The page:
Fri, 26 Sep 2003

Indonesia badly needs witness protection law

Soeryo Winoto, Staff writer, The Jakarta Post,

The screening of unabashed physical abuse by senior students of the state-run Public Administration Institute (STPDN) against their juniors has become a nightmare for the institute, located in the West Java town, Sumedang.

The footage by private television station SCTV has apparently provoked anger among the public, most of whom regard what the senior students did as barbaric.

As the top official responsible for what has happened at the institute, Minister of Home Affairs Hari Sabarno has reacted to the screening from a different perspective. He is uneasy about the footage and plans to report the screening of the violence to the Press Council. He said SCTV had violated press ethics by airing something that could provoke public anger or fear.

Hari's move may well trigger a debate on the meaning of investigative reporting carried out by SCTV, which is trying to fulfill the right of the public to the truth over the controversial death of STPDN junior student Wahyu Hidayat.

Meanwhile, the snowball keeps rolling. Head of the institute Sutrisno has been fired, and more (senior) students are now being questioned as suspects in the death of Wahyu and in the physical abuse of other junior students.

The institute has a black mark with regard to three students, including Wahyu, who died during what their seniors call "regular training," since the institute's establishment 11 years ago.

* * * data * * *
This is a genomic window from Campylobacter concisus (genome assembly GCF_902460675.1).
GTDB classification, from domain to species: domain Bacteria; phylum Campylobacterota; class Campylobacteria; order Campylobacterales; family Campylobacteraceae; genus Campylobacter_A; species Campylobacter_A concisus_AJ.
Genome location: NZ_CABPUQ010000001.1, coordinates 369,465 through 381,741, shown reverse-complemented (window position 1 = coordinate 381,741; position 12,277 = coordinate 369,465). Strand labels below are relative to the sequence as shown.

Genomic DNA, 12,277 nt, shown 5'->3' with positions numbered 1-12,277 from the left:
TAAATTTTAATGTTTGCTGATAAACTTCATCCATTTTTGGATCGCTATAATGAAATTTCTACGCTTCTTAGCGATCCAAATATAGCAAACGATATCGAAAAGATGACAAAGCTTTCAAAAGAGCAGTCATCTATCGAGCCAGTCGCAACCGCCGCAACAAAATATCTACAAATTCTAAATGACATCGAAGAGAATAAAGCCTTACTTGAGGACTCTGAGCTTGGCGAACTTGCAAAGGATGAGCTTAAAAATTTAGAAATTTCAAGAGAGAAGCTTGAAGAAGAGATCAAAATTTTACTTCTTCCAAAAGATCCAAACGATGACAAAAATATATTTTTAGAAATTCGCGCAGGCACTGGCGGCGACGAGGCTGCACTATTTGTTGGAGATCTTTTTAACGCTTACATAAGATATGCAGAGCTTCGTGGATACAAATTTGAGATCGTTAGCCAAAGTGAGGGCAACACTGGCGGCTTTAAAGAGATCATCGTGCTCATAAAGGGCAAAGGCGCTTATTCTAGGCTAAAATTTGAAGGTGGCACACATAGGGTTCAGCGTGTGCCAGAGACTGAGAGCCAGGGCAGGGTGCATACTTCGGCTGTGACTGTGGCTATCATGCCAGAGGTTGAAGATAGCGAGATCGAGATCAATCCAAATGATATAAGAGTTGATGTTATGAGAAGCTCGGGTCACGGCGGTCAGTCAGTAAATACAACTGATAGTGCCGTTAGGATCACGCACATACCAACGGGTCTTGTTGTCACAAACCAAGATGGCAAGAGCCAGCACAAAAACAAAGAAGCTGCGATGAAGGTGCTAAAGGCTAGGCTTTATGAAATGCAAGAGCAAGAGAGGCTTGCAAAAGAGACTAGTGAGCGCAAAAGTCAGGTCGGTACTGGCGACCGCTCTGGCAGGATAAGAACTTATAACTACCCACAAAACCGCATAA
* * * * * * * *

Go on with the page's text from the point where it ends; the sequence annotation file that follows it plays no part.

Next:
Among the searching questions that demand honest replies from both STPDN management and Hari Sabarno's office are: How could such violence at the STPDN campus -- as shown by SCTV -- have been kept secret for so long?

A possible answer is that nobody had the courage to report what had been happening at the institute for fear of their own safety.

It is interesting to note that Inu Kencana Syafi'i, an STPDN lecturer, cried out for protection after he tried to report the irregularities carried out by (several or many) of his students. He is accused of distributing the footage to the television station.

Inu visited the House of Representatives on Tuesday to seek protection after he had been to Sumedang Police for similar reasons, following death threats he had received via the telephone and cell phone messaging service (SMS) for his action in reporting the violence within the institute.

Witness protection is a novelty within our current judicial system, despite the skepticism of some that the law -- like other existing legislation -- would properly be enforced.

There is no clear legal mechanism to protect those who report criminal action, fraud, corruption or violations of human rights. What the police and the House are doing for Inu is merely a specific response to Inu's personal request.

In practice, no one can guarantee the safety of a witness due to the absence of law to protect them.

Those affected by negative reports -- due to their alleged criminality or corruption -- usually defend themselves by demanding that an initial report be submitted with legally admissible evidence. Unfortunately, the police usually fail to use such a report as a starting point for their investigations, due to the absence of evidence.

The case of Endin Wahyudin, who reported alleged corruption by three Supreme Court justices Supraptini Sutarto, Marnis Kahar and Yahya Harahap, is a good example.